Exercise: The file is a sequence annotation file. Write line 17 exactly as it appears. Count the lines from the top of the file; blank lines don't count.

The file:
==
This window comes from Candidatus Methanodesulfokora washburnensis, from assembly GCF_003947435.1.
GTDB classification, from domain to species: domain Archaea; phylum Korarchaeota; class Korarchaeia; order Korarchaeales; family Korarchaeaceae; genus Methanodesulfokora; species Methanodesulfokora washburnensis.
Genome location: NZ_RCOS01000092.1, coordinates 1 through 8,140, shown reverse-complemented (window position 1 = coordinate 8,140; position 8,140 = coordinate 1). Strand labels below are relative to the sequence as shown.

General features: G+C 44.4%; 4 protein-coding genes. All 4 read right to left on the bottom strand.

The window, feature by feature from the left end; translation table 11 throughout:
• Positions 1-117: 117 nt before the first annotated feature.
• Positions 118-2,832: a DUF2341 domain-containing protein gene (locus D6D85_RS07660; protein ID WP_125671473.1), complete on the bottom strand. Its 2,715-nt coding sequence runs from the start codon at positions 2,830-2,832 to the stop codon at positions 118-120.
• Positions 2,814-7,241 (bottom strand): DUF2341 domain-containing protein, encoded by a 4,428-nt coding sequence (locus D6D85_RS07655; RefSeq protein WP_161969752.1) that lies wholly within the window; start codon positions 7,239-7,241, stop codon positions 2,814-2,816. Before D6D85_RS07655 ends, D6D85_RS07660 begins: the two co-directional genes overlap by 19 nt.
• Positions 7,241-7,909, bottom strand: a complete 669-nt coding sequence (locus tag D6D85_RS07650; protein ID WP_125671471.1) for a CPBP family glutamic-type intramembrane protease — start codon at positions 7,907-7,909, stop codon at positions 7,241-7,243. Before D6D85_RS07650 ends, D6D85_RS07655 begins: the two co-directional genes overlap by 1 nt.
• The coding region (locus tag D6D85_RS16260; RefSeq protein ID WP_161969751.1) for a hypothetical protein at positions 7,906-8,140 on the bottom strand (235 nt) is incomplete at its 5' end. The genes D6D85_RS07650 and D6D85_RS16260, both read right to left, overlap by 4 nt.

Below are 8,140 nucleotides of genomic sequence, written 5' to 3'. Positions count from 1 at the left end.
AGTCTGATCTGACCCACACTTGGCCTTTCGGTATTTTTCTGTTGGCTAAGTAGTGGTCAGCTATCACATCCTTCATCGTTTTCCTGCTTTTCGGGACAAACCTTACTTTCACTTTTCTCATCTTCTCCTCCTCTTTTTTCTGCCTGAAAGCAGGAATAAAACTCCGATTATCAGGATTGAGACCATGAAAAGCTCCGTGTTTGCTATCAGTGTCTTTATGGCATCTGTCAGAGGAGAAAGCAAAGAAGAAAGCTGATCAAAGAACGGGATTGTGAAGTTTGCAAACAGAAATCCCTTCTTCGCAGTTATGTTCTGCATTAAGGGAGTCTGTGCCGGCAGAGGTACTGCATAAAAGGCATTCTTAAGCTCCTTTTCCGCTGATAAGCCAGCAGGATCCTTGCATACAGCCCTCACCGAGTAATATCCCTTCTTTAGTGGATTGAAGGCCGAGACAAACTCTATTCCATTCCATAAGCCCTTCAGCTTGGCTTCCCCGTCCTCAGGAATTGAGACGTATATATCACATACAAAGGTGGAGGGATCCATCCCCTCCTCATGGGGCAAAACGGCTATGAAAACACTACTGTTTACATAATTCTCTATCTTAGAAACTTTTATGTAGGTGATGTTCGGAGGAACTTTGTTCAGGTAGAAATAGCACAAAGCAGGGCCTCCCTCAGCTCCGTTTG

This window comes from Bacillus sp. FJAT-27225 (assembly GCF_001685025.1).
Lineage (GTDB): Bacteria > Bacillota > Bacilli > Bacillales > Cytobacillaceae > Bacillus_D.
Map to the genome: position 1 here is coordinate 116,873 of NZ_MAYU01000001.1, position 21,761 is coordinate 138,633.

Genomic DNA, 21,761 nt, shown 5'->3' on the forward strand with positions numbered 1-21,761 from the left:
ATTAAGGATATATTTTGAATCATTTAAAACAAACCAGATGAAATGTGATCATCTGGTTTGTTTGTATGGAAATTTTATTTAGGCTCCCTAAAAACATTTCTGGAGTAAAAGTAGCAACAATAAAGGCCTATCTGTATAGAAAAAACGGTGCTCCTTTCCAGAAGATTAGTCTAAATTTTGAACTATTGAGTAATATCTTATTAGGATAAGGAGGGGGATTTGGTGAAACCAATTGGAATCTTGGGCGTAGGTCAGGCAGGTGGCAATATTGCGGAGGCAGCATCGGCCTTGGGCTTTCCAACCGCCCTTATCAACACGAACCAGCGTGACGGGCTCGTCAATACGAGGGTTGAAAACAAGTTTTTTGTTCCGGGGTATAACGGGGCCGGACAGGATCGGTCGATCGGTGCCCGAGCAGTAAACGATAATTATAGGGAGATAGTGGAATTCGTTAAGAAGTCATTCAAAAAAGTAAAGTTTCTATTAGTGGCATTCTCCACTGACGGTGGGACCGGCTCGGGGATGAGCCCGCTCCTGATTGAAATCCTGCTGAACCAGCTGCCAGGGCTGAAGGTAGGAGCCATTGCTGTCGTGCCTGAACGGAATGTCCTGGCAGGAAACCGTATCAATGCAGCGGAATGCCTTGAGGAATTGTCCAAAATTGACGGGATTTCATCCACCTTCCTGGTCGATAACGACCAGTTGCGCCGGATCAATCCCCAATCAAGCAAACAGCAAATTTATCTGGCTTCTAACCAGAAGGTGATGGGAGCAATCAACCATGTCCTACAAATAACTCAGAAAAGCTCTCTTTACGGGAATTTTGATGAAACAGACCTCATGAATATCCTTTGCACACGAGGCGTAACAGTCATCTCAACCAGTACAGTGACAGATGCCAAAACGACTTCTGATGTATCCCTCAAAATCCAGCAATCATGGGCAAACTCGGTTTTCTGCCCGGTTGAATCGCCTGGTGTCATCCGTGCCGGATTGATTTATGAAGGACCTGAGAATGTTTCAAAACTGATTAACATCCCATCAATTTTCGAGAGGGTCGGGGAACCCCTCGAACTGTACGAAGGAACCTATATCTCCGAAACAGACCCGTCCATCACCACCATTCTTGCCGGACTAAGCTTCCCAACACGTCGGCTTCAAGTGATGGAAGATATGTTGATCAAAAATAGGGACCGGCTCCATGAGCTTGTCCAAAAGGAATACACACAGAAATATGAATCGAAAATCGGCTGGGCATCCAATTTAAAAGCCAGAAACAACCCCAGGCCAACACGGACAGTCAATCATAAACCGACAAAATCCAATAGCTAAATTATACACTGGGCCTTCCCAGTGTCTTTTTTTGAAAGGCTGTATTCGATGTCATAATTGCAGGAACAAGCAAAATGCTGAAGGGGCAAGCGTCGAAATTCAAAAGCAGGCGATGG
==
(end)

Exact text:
ATTAAGGATATATTTTGAATCATTTAAAACAAACCAGATGAAATGTGATCATCTGGTTTGTTTGTATGGAAATTTTATTTAGGCTCCCTAAAAACATTTCTGGAGTAAAAGTAGCAACAATAAAGGCCTATCTGTATAGAAAAAACGGTGCTCCTTTCCAGAAGATTAGTCTAAATTTTGAACTATTGAGTAATATCTTATTAGGATAAGGAGGGGGATTTGGTGAAACCAATTGGAATCTTGGGCGTAGGTCAGGCAGGTGGCAATATTGCGGAGGCAGCATCGGCCTTGGGCTTTCCAACCGCCCTTATCAACACGAACCAGCGTGACGGGCTCGTCAATACGAGGGTTGAAAACAAGTTTTTTGTTCCGGGGTATAACGGGGCCGGACAGGATCGGTCGATCGGTGCCCGAGCAGTAAACGATAATTATAGGGAGATAGTGGAATTCGTTAAGAAGTCATTCAAAAAAGTAAAGTTTCTATTAGTGGCATTCTCCACTGACGGTGGGACCGGCTCGGGGATGAGCCCGCTCCTGATTGAAATCCTGCTGAACCAGCTGCCAGGGCTGAAGGTAGGAGCCATTGCTGTCGTGCCTGAACGGAATGTCCTGGCAGGAAACCGTATCAATGCAGCGGAATGCCTTGAGGAATTGTCCAAAATTGACGGGATTTCATCCACCTTCCTGGTCGATAACGACCAGTTGCGCCGGATCAATCCCCAATCAAGCAAACAGCAAATTTATCTGGCTTCTAACCAGAAGGTGATGGGAGCAATCAACCATGTCCTACAAATAACTCAGAAAAGCTCTCTTTACGGGAATTTTGATGAAACAGACCTCATGAATATCCTTTGCACACGAGGCGTAACAGTCATCTCAACCAGTACAGTGACAGATGCCAAAACGACTTCTGATGTATCCCTCAAAATCCAGCAATCATGGGCAAACTCGGTTTTCTGCCCGGTTGAATCGCCTGGTGTCATCCGTGCCGGATTGATTTATGAAGGACCTGAGAATGTTTCAAAACTGATTAACATCCCATCAATTTTCGAGAGGGTCGGGGAACCCCTCGAACTGTACGAAGGAACCTATATCTCCGAAACAGACCCGTCCATCACCACCATTCTTGCCGGACTAAGCTTCCCAACACGTCGGCTTCAAGTGATGGAAGATATGTTGATCAAAAATAGGGACCGGCTCCATGAGCTTGTCCAAAAGGAATACACACAGAAATATGAATCGAAAATCGGCTGGGCATCCAATTTAAAAGCCAGAAACAACCCCAGGCCAACACGGACAGTCAATCATAAACCGACAAAATCCAATAGCTAAATTATACACTGGGCCTTCCCAGTGTCTTTTTTTGAAAGGCTGTATTCGATGTCATAATTGCAGGAACAAGCAAAATGCTGAAGGGGCAAGCGTCGAAATTCAAAAGCAGGCGATGG